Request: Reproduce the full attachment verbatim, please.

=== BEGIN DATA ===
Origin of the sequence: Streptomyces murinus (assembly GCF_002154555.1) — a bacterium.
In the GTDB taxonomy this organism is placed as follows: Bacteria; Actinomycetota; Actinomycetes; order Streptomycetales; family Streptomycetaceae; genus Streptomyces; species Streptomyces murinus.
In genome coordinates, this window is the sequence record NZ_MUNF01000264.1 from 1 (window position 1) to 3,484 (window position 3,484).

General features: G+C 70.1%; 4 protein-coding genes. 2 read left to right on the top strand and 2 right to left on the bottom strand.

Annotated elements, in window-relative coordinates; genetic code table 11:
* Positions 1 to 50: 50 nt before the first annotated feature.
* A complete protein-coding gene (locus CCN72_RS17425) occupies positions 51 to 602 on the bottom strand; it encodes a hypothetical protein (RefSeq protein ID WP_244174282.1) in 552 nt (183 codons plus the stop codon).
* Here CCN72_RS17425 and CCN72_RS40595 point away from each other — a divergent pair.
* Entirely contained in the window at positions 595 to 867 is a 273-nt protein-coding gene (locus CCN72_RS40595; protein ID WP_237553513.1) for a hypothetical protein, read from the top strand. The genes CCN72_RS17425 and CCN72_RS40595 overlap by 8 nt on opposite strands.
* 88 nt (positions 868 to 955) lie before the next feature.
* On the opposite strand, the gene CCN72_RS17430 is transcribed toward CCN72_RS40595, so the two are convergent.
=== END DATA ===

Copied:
Origin of the sequence: Streptomyces murinus (assembly GCF_002154555.1) — a bacterium.
In the GTDB taxonomy this organism is placed as follows: Bacteria; Actinomycetota; Actinomycetes; order Streptomycetales; family Streptomycetaceae; genus Streptomyces; species Streptomyces murinus.
In genome coordinates, this window is the sequence record NZ_MUNF01000264.1 from 1 (window position 1) to 3,484 (window position 3,484).

General features: G+C 70.1%; 4 protein-coding genes. 2 read left to right on the top strand and 2 right to left on the bottom strand.

Annotated elements, in window-relative coordinates; genetic code table 11:
* Positions 1 to 50: 50 nt before the first annotated feature.
* A complete protein-coding gene (locus CCN72_RS17425) occupies positions 51 to 602 on the bottom strand; it encodes a hypothetical protein (RefSeq protein ID WP_244174282.1) in 552 nt (183 codons plus the stop codon).
* Here CCN72_RS17425 and CCN72_RS40595 point away from each other — a divergent pair.
* Entirely contained in the window at positions 595 to 867 is a 273-nt protein-coding gene (locus CCN72_RS40595; protein ID WP_237553513.1) for a hypothetical protein, read from the top strand. The genes CCN72_RS17425 and CCN72_RS40595 overlap by 8 nt on opposite strands.
* 88 nt (positions 868 to 955) lie before the next feature.
* On the opposite strand, the gene CCN72_RS17430 is transcribed toward CCN72_RS40595, so the two are convergent.